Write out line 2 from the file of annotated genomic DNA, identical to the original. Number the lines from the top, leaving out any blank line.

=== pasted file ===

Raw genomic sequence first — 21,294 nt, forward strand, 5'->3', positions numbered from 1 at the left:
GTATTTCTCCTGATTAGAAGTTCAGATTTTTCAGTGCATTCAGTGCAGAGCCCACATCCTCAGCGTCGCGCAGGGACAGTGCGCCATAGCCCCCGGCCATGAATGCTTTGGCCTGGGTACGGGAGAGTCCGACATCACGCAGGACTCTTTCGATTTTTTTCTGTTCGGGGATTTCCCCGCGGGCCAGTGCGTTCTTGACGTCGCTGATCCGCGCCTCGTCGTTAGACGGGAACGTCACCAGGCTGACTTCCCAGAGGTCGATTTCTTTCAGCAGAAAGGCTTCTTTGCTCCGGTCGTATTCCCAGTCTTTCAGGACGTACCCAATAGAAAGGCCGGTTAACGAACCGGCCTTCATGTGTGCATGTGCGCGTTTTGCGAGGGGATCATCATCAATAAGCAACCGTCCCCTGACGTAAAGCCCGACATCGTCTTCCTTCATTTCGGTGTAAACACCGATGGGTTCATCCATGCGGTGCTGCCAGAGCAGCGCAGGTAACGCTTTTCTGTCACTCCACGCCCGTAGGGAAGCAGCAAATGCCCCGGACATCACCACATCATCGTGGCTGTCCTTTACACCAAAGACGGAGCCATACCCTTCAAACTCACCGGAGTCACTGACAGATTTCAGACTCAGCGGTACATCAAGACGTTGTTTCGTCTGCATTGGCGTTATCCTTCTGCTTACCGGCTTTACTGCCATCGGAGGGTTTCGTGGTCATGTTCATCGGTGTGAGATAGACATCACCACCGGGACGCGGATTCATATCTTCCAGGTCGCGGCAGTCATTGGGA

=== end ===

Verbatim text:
GTATTTCTCCTGATTAGAAGTTCAGATTTTTCAGTGCATTCAGTGCAGAGCCCACATCCTCAGCGTCGCGCAGGGACAGTGCGCCATAGCCCCCGGCCATGAATGCTTTGGCCTGGGTACGGGAGAGTCCGACATCACGCAGGACTCTTTCGATTTTTTTCTGTTCGGGGATTTCCCCGCGGGCCAGTGCGTTCTTGACGTCGCTGATCCGCGCCTCGTCGTTAGACGGGAACGTCACCAGGCTGACTTCCCAGAGGTCGATTTCTTTCAGCAGAAAGGCTTCTTTGCTCCGGTCGTATTCCCAGTCTTTCAGGACGTACCCAATAGAAAGGCCGGTTAACGAACCGGCCTTCATGTGTGCATGTGCGCGTTTTGCGAGGGGATCATCATCAATAAGCAACCGTCCCCTGACGTAAAGCCCGACATCGTCTTCCTTCATTTCGGTGTAAACACCGATGGGTTCATCCATGCGGTGCTGCCAGAGCAGCGCAGGTAACGCTTTTCTGTCACTCCACGCCCGTAGGGAAGCAGCAAATGCCCCGGACATCACCACATCATCGTGGCTGTCCTTTACACCAAAGACGGAGCCATACCCTTCAAACTCACCGGAGTCACTGACAGATTTCAGACTCAGCGGTACATCAAGACGTTGTTTCGTCTGCATTGGCGTTATCCTTCTGCTTACCGGCTTTACTGCCATCGGAGGGTTTCGTGGTCATGTTCATCGGTGTGAGATAGACATCACCACCGGGACGCGGATTCATATCTTCCAGGTCGCGGCAGTCATTGGGA